Jewish World Review Jan. 30, 2002 / 17 Shevat, 5762
James K. Glassman
Blue Light Specials? Advice on snapping-up K-Mart or Enron stock
LOOKING for a bargain? A surprising number of readers in recent days have excitedly asked me about two stocks they want to buy because they look so cheap. One is Enron; the other is Kmart.
Both are in bankruptcy. Enron, focus of various criminal investigations, was booted off the New York Stock Exchange, but it was trading over-the-counter last week at 37 cents a share. Kmart, the venerable discount chain that has had the misfortune to compete against the greatest retailer of all time, Wal-Mart Stores, closed Friday at 85 cents.
To folks who want to invest in stocks like these, I have three things to say:
- Don't do it.
- Still, hearty congratulations for having the right instincts.
- Now, listen to a better idea along the same lines.
First, though, why shouldn't you buy a firm like Kmart, America's No. 2 discount retailer, with 2,100 stores and $37 billion in revenue? Its market capitalization -- that is, the total value that investors put on all of its outstanding stock, is a mere $463 million -- or about five days' sales. And don't investors go overboard on bad news, driving stock prices to ridiculously low levels in their haste to bail out? In short, isn't Kmart just the kind of company that value-lovers should adore?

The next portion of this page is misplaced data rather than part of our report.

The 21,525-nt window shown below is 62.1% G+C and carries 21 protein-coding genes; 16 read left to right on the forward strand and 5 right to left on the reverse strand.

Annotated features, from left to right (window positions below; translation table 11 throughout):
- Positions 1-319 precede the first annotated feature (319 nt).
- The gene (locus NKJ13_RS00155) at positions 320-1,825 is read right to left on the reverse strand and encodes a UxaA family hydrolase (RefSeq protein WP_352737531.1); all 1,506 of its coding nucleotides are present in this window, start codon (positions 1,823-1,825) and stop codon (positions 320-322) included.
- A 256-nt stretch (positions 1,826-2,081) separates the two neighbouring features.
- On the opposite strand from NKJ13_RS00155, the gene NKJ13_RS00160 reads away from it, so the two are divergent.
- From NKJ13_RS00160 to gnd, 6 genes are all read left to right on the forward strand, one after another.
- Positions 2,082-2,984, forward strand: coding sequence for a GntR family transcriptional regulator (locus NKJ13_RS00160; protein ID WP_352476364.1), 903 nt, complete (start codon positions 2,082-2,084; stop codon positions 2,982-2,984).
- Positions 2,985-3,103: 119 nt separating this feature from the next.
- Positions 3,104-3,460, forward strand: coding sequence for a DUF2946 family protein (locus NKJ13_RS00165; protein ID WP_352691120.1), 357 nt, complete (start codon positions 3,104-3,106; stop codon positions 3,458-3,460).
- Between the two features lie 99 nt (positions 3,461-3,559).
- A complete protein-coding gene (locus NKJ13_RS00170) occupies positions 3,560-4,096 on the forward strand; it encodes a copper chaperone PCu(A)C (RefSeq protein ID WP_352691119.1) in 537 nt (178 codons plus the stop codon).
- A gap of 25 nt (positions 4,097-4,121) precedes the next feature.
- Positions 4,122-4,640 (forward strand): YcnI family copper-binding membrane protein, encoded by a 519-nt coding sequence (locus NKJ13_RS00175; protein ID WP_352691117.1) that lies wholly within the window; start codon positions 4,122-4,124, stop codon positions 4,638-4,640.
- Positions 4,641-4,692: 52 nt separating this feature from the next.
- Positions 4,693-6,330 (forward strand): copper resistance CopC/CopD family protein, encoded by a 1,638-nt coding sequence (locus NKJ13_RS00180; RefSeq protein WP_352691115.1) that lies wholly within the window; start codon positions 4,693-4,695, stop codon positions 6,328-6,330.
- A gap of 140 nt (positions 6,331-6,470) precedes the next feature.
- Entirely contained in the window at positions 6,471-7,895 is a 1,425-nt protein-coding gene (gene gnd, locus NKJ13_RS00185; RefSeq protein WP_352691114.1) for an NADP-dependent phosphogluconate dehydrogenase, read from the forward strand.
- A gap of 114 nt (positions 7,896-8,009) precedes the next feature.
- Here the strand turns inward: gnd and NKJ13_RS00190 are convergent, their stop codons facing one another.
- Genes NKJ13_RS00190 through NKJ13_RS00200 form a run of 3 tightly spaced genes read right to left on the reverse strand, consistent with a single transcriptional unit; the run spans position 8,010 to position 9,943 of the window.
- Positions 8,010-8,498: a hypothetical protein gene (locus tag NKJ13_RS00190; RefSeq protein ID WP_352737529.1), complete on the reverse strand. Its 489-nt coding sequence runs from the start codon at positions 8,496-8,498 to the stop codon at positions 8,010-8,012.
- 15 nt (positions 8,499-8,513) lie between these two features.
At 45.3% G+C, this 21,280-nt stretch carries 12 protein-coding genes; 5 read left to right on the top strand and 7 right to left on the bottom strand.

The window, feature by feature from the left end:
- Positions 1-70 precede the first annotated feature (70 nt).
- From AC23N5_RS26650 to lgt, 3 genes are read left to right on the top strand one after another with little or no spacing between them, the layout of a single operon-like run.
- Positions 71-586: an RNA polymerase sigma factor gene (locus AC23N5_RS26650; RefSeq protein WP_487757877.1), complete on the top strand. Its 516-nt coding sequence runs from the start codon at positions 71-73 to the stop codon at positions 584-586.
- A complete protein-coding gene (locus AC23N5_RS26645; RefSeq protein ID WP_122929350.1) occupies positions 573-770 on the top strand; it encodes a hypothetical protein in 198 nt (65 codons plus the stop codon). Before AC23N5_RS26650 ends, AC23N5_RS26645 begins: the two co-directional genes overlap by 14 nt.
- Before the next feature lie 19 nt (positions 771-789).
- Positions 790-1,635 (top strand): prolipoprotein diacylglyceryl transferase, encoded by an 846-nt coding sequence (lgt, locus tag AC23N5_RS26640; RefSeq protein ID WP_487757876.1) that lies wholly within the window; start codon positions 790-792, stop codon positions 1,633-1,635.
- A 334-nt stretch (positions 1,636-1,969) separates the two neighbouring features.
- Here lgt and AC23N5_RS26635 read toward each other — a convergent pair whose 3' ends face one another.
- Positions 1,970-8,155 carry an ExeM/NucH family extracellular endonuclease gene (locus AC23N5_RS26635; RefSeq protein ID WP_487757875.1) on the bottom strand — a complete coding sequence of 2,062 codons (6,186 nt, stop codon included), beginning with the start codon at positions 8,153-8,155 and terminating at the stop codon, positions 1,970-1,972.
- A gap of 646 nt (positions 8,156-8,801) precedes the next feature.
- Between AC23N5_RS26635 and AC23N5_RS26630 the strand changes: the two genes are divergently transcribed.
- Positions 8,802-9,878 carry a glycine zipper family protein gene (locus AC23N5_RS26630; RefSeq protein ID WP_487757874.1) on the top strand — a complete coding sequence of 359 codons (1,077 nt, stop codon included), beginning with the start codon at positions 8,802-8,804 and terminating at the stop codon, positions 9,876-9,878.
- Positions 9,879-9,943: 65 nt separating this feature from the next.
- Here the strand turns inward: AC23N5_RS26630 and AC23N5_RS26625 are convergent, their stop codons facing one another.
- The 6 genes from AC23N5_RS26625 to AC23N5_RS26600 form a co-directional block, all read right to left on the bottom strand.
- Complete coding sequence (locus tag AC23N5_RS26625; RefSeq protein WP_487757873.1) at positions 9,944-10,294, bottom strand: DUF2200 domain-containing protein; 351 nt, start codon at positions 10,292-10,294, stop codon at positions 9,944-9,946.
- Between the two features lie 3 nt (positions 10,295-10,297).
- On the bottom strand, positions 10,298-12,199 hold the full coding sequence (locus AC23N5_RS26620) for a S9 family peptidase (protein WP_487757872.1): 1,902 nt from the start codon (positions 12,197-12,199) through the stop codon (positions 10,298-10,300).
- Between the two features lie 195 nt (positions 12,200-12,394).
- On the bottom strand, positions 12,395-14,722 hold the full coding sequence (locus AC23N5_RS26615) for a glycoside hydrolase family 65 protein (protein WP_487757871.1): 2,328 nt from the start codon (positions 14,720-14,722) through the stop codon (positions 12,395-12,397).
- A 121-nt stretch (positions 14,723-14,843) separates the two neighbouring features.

Attention, Kmart shoppers: The first problem with this stock is that no one can possibly say what it's worth. Some of the stores and inventory will be sold off; the brand may survive; the business focus may change. Who knows? And, frankly, who cares?
The only good reason to invest in a stock is not that the company's salvage value may be somewhat higher than the market believes, but that the company itself is strong, profitable, well-protected against competitors, and likely to thrive for many decades. This, no one would say about Kmart. Or Enron, for that matter.
And remember that a stock trading for 67 cents can go to 2 cents, and you are just as badly burned as if a stock trading for $67 went to $2. Still, there are many fine companies that, because of temporary setbacks, have suffered huge stock declines. If you want to go bottom-fishing, those stocks should be your piscatorial prey.
Yes, a firm whose stock has dropped sharply is often a firm that is in serious trouble, but many times the panicky overreaction of shareholders to bad news creates exceptional buying opportunities -- especially if the firm has strong management and a light debt burden.
How well can losers do? Here's a remarkable example:
The investing firm Foliofn.com offers 110 "ready-to-go Folios" -- that is, diversified portfolios of bonds or stocks, each with a theme, such as Mid-Cap Growth (medium-size companies that are increasing their profits quickly) and Minority Leaders (companies with the most minority members on their boards). Far and away the best-performing Folio right now is called Worst of 1999 -- a portfolio of the 30 stocks that declined the most in that year.